Thursday, November 5, 2009

Debugging web apps with strace

Debugging web apps with strace

Want to be an advanced debugger? My #1 Superman debugging tool is Linux’s strace. If you have ever run into problems where a user complains that the site is slow, and you can’t figure out why, you may want to give strace a try.


strace is a system call tracer, i.e. a debugging tool which prints out a trace of all the system calls made by a another process/program.

In other words, strace tells you what a program is doing, at the C function call level. This is great for finding the problems where a page just "hangs" for no apparent reason. Let’s walk through what it takes to set up strace on Apache in a LAMP environment, with some real world examples that I’ve run into.

First, you’ll need to install strace, if it isn’t already installed. My favorite method is just yum install strace, but if you want to, you can download and compile it yourself.

Next, you will need a place where you can test the slow page. For the rest of this article, we will assume you have a development environment that is all to your own, where you can start/stop Apache at will, and no one else will be using it. Note: If a separate development environment isn’t available, I suggest running another Apache on a different port, say 81 instead of 80. This way you can still work on the production site without affecting end users.

Environment set up? Good. Let’s get down to debugging.

1. Start Apache in "Debug Mode" with the -X option. This has Apache start one process, instead of a bunch of children, and then all the requests will go through one process.

# httpd -X

2. In another terminal window, find the process id for the listening Apache that you just started.

# ps auxw | grep httpd should do the trick.

3. Once you have the process id, attach strace with the -p option:

# strace -p $processidofapacheprocess

4. Go to your browser and go to the url that is hanging. While it is running, watch the output from strace in your terminal window. You’ll see a ton of system calls stream by, but the important thing to look for is when it stops. What is it doing?

I’ve used this approach to find several "Superman" level problems (problems that other people spent at least a day trying to figure out what was going on — sometimes weeks). Here are some examples.

1. Sendmail hanging via PHP - The reported problem was that certain pages were slow (30-300 seconds). Load on the machines seemed fine, but certain requests were painfully slow. strace revealed that the PHP script was waiting for sendmail to come back with a response. Upon looking further, sendmail was doing a reverse dns lookup that was timing out, which resulted in a 30+ second delay. Problem resolved by reconfiguring sendmail.

2. PHP pages slow on an NFS server - The reported problem was a development environment with pages that were slow to load. strace revealed that the pages were hanging at a flock call to a directory that was mounted via NFS. Here’s the actual output from strace:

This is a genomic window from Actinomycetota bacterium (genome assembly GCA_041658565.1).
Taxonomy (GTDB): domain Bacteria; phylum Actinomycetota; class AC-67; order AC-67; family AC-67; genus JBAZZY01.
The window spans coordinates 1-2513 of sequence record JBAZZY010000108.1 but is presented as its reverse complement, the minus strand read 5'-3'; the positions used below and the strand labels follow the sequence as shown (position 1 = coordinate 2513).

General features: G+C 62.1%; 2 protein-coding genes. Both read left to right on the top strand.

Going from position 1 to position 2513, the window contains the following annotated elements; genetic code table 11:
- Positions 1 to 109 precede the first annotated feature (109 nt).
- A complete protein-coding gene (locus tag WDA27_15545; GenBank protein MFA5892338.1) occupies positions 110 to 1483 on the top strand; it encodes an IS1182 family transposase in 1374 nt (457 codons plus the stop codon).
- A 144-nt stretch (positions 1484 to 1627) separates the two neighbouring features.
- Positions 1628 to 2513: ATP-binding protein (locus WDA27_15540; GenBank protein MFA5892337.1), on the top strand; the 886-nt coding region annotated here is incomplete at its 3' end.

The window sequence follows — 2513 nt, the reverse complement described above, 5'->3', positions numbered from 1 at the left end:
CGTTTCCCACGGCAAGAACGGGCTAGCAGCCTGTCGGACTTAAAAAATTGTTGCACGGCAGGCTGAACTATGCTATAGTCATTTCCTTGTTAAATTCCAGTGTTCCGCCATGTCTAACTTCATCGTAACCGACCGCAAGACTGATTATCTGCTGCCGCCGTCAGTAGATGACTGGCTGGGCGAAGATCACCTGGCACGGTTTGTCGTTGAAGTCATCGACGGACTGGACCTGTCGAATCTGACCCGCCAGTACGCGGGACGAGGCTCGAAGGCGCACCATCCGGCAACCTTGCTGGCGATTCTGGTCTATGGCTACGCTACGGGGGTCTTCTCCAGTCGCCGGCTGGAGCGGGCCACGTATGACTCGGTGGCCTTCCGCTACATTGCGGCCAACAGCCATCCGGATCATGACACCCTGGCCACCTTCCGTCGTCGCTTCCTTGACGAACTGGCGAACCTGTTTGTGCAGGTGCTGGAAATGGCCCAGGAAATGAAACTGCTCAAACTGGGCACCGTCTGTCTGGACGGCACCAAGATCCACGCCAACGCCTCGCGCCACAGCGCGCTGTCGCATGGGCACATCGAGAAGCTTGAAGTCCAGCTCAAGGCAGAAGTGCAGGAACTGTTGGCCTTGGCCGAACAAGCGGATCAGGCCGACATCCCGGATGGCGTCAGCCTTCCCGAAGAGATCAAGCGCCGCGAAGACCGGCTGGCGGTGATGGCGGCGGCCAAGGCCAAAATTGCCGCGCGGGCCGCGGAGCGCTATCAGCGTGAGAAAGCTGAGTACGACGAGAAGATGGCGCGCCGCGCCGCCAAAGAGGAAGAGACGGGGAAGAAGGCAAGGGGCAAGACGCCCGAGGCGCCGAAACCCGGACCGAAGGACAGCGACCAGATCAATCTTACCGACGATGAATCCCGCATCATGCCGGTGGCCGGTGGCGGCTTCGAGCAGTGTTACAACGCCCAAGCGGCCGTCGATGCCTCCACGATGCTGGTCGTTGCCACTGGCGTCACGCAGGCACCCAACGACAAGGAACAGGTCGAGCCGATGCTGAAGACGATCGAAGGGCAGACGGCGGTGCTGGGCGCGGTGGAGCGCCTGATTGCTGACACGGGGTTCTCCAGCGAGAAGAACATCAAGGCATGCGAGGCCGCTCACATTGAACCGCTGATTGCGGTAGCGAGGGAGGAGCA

…pages of output snipped…
fcntl(24, F_SETFL, O_RDWR) = 0
sendto(24, "incr toys:stats:request_with_ses"…, 40, MSG_DONTWAIT, NULL, 0) = 40
poll([{fd=24, events=POLLIN|POLLERR|POLLHUP, revents=POLLIN}], 1, 500) = 1
recvfrom(24, "76\r\n", 8192, MSG_DONTWAIT, NULL, NULL) = 4
open("/home/phpsessions/sess_079113645a3da0fe50f68e4ce6ed58d2″, O_RDWR|O_CREAT, 0600) = 25
flock(25, LOCK_EX

So we can see here that the file /home/phpsessions/sess_079113645a3da0fe50f68e4ce6ed58d2 has been opened, and the flock call is hanging. Turns out NFS doesn’t deal well with flock. When we saw this, there was a big smack on the forehead. Why on earth were the sessions being stored via NFS anyway? Especially for a development server, where only one box needed to store it. To solve the problem, we changed the session.save_path in the php configuration file to a directory that was not on NFS.

3. Memcached hanging - Again, certain requests were hanging, causing pages to be slow to load. Again, strace to the rescue! Turns out PHP was hanging when talking to memcached. Once this was determined, we also ran strace on memcached, and found a bug with the particular memcached client we were using via PHP. We upgraded the memcached client to the latest version, and the problem was solved.

In all of the above cases, the problem could have been found through other means, but strace made it a much easier and faster to figure out where the slowdowns were.

There are other helpful uses of strace. In addition to finding hanging web pages, I’ve also used strace to find why/where Apache was segfaulting. Just run strace and look to see what the last thing it did. It should give you an indication of why the script stopped when it did.

Also, I’ve used Apache as a troubleshooting tool to find out where most of the time is being spent by analyzing the entire request.

Good luck in your adventures with strace, it’s been a big help for me. Feel free to leave a comment with your findings.

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